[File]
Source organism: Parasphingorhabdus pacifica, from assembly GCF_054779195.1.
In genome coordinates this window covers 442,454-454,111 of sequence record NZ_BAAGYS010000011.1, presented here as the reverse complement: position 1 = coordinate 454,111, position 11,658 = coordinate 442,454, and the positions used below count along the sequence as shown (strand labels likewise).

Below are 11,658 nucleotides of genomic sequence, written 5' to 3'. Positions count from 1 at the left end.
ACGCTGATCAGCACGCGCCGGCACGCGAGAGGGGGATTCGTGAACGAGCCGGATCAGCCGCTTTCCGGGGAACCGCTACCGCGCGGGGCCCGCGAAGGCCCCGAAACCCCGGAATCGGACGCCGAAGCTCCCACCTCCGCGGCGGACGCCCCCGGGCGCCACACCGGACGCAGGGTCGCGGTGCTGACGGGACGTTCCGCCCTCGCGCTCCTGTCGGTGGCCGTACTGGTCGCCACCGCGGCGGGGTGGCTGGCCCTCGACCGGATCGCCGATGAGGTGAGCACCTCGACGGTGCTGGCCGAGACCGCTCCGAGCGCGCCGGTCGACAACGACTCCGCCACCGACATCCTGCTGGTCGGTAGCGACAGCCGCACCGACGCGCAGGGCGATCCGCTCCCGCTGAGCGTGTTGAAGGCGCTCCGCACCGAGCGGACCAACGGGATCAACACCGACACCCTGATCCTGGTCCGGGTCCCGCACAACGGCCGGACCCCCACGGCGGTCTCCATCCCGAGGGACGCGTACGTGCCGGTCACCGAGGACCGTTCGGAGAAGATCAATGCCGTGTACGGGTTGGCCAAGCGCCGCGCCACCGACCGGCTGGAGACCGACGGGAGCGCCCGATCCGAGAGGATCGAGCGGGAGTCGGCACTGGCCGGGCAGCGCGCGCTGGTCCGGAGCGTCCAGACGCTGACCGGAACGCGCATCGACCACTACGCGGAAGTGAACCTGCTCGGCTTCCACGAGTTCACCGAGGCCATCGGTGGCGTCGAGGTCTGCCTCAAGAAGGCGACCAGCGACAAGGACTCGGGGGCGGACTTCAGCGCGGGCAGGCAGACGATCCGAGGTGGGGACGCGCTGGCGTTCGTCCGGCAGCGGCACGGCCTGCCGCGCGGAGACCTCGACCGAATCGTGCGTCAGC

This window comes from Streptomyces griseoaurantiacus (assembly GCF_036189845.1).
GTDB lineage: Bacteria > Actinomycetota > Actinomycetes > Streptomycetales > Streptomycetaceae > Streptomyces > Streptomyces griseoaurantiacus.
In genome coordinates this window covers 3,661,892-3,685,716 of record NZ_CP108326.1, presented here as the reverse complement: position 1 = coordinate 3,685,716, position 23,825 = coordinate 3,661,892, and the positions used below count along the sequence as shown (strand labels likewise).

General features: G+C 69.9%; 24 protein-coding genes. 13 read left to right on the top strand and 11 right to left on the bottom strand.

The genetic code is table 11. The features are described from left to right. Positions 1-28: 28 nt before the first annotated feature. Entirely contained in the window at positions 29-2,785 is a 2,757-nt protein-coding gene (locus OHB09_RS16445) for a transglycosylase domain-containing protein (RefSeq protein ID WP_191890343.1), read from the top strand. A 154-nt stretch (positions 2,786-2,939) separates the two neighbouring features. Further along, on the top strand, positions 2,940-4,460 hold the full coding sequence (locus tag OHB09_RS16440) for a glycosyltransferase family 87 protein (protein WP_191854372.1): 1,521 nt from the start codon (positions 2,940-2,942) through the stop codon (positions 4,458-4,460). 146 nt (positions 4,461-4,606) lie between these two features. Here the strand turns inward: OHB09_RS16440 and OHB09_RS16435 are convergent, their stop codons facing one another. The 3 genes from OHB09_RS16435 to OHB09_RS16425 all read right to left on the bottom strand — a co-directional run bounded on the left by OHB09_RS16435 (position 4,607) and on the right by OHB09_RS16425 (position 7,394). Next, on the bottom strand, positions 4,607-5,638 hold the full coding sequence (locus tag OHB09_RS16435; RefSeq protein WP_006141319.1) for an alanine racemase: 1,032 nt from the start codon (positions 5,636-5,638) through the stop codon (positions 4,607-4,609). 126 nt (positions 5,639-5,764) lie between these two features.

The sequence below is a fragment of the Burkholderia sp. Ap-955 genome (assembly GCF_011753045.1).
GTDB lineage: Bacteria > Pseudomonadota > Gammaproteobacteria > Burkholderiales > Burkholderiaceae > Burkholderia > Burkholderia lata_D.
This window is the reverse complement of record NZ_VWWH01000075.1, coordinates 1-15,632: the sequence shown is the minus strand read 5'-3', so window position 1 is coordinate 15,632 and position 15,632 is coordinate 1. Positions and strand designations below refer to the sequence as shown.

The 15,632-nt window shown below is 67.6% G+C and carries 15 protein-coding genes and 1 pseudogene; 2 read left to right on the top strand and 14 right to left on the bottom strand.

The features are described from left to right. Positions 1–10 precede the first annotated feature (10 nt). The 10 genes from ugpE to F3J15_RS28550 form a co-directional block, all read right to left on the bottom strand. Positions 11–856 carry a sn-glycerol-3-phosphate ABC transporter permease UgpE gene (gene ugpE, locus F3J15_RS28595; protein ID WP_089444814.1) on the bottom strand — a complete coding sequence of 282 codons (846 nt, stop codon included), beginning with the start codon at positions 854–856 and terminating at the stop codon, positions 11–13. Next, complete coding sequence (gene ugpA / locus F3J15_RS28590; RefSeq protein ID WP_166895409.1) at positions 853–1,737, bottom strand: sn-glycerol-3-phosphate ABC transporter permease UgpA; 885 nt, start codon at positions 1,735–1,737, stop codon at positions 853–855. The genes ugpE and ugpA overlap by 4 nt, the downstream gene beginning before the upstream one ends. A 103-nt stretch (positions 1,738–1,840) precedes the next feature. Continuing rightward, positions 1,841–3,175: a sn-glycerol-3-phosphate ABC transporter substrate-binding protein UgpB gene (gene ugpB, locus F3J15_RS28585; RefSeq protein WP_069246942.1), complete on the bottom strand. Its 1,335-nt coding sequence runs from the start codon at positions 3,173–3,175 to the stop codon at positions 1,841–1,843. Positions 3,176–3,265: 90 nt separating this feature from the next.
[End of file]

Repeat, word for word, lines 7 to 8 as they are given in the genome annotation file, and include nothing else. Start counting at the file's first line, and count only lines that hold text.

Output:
In genome coordinates this window covers 3,661,892-3,685,716 of record NZ_CP108326.1, presented here as the reverse complement: position 1 = coordinate 3,685,716, position 23,825 = coordinate 3,661,892, and the positions used below count along the sequence as shown (strand labels likewise).

General features: G+C 69.9%; 24 protein-coding genes. 13 read left to right on the top strand and 11 right to left on the bottom strand.